March 7, 1972.
Galen S. Brown, New Orleans, for appellant.
Michael A. Starks, New Orleans, for appellee.
Before REGAN, REDMANN and BOUTALL, JJ.
This is an appeal from a Civil Service Commission ruling, in which the action of the Audubon Park Commission in discharging Paul Chassaignac as a laborer was upheld. The reason for his discharge, stated both in the letter of dismissal to him and the notice to the director of City Civil Service, was that he reported for work on an average of 25 hours per week for a job requiring the employee to work 48 hours. The Commission, inter alia, determined that:
1) Chassaignac was hired under a civil service classification requiring an employee to work eight hours per day, six days per week; however, he averaged 25 hours per week.
2) Appellant's abrasive attitude was not conducive to a harmonious employer-employee relationship.
3) Appellant failed to prove his dismissal was without just cause or that the appointing authority acted in a discriminatory manner.
At the administrative level, Chassaignac readily admitted he worked approximately 25 hours per week between September 25, 1969, the date he was hired, through July 8, 1970, the date he was fired. He stated, however, that he was given permission to work on this parttime basis by William Fruchtnicht, former superintendent of the park. Chassaignac was discharged by Fruchtnicht's successor, Dennis J. Lacey, Jr., approximately one week after he assumed the office of superintendent.
The appellant initially contends that he was fired for insufficient cause under exceptional circumstances. He concedes the failure to work a 48 hour week would ordinarily be sufficient grounds for dismissal; however, he argues either the affirmative agreement permitting him to work parttime or the employer's acquiescence thereto by inaction for more than nine months estops the appointing authority from dismissing him. Counsel insists that before appellant could have been dismissed for working irregular hours, the employer would be required to warn him to report for work on a fulltime basis.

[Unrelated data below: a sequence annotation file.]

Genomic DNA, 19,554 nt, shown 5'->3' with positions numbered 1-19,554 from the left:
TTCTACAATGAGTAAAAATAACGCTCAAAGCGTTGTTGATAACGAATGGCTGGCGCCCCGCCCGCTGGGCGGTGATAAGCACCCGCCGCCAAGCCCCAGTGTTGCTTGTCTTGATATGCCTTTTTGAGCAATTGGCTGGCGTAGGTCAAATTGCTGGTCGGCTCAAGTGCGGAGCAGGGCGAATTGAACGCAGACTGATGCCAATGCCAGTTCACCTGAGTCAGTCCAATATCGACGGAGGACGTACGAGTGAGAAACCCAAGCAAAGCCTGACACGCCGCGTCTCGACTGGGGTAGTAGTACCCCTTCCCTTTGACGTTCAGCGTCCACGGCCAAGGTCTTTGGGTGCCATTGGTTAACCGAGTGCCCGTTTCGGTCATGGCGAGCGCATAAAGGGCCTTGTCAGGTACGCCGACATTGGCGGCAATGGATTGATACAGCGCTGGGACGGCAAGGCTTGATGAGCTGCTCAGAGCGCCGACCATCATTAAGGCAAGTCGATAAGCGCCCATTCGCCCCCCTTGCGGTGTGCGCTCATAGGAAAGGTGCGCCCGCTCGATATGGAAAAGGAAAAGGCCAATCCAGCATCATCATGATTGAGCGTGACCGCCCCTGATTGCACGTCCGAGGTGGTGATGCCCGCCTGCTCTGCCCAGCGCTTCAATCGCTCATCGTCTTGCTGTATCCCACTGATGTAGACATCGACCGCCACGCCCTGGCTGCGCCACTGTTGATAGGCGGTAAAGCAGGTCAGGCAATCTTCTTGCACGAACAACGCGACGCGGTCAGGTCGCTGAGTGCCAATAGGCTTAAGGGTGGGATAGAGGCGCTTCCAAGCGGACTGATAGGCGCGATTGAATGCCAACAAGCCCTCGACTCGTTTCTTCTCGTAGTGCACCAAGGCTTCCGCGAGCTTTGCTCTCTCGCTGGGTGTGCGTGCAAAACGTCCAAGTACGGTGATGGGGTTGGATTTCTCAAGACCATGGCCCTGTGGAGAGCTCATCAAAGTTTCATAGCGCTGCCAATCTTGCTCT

We reject this contention. The fact that the infraction has continued over a period of time before action is taken is not sufficient reason to disregard the charge. It is only when an impliedly condoned action is resurrected as an ostensible justification for dismissal to disguise what is, in fact, a politically motivated firing that the courts will not approve the dismissal. We hasten to point out that this is true even if the condoned infraction ordinarily would be adequate cause for discharge. In Ragusa v. Department of Pub. Safe. Div. of St. Police, the Court of Appeal, First Circuit, reasoned:
238 So.2d 193 (1970).
"On the second point, we are faced for the first time with a situation in which an appointing authority has made a conscious decision that certain conduct does not warrant disciplinary action, and a subsequent occupant of the same position has decided that the same conduct is grounds for dismissal.
"In other cases which have involved the use of so-called 'stale' charges, such as Cormier v. Board of Institutions, State Dept. of Inst., 230 So.2d 307 (La.App. 1 Cir. 1969), the 'staleness' of the charges has been used as evidence of the fact that the real reason for disciplinary action was not the reason set forth in the letter of dismissal. In that case, this court held that although the conduct complained of was sufficient grounds for dismissal, it had been 'condoned, and the basis for the discharge was not the rules violation but political motivation.'